School of Movement Medicine - Mindfulness in Motion

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Issue: May 2012
Coming Back Together

By Susannah

What an amazing time to be alive. After 400 years of separation, its time to re-connect the parts! I realise the meaning of that sentence may not be self-evident, so Iíll explain!

An Achuar leader talks about the prophecy of the eagle and the condor. In this prophecy it is said that for thousands of years the way of the condor dominated. The condor is said to represent the ways of indigenous people who leave close to, and in harmony with, the natural world. Then, about 400 years ago (about the time of Colombus) the people of the eagle came and the way of the eagle dominated.  The eagle represents the western way of rationally understanding of the world as full of separate parts. The Achuar leader tells us that the prophecy says that “now is to be the time when the eagle and the condor fly together in the same sky. It’s the time of integration, where the best of the way of the condor can come together with the best of the way of the eagle.” He spreads the fingers on both hands and interweaves them. This image and these words always resonate deeply for me.  It’s not about either/or. We don’t have to abandon the gifts and power of the western model. In fact they are needed. We simply need to harness them (as the Bishop of London startlingly said at the Royal marriage last year, amongst the forest which temporarily graced Westminster Cathedral ) for the care of the earth and for the future and well being of everyone and everything. In other words, link the power of the modern technological age with indigenous wisdom.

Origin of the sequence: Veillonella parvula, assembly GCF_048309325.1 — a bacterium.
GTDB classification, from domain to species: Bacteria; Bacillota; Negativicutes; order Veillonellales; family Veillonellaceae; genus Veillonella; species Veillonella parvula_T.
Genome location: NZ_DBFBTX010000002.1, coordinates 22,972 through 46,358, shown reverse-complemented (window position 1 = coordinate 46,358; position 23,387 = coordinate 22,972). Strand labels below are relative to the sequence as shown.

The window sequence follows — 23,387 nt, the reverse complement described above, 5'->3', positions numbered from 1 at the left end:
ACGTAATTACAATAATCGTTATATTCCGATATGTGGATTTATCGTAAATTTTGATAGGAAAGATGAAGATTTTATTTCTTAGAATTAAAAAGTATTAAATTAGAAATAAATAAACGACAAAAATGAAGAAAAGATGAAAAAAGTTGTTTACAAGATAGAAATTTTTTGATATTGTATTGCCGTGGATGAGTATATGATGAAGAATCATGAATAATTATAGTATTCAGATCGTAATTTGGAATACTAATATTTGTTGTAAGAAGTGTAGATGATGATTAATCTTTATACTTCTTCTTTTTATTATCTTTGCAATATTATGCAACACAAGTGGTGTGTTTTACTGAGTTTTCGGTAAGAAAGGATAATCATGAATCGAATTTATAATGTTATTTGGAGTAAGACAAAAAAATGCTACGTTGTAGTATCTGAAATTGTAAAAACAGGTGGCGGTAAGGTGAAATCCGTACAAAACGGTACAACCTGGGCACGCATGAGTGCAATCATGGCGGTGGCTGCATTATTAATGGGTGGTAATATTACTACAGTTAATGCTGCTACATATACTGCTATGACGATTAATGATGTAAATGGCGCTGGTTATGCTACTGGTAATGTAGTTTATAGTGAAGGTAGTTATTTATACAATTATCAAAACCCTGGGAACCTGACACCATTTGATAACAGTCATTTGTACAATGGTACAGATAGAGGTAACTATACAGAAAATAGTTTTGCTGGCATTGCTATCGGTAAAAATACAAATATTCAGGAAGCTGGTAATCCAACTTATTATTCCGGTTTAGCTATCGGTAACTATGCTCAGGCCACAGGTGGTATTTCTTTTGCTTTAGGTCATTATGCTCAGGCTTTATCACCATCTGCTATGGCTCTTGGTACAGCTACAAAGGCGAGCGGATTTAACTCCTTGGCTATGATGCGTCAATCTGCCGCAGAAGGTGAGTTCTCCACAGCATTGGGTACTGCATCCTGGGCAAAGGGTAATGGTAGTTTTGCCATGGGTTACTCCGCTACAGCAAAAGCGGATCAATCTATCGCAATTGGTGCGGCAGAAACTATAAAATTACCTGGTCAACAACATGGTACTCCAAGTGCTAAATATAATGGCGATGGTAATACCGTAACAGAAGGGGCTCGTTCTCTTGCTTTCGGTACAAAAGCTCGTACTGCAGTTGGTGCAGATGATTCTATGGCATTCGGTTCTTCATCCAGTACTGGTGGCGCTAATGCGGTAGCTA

In the west, we have spent four centuries pulling things apart and learning about the individual and apparently separate parts. As a strategy, this atomised thinking has been very effective for gaining power over the natural world, but not very good for learning how to live within and as part of it. We are living within the crisis (and also the possibilities) that this model and its success has precipitated, as an increasing global population increases its per capita consumption on a finite earth.

Another aspect of this separation has been the way we have separated out human attributes into specialisms which, though this has resulted in huge gains of knowledge and ability, has also disinherited many of us from our natural full spectrum of curiosity and enquiry, creative possibility and full participation in life.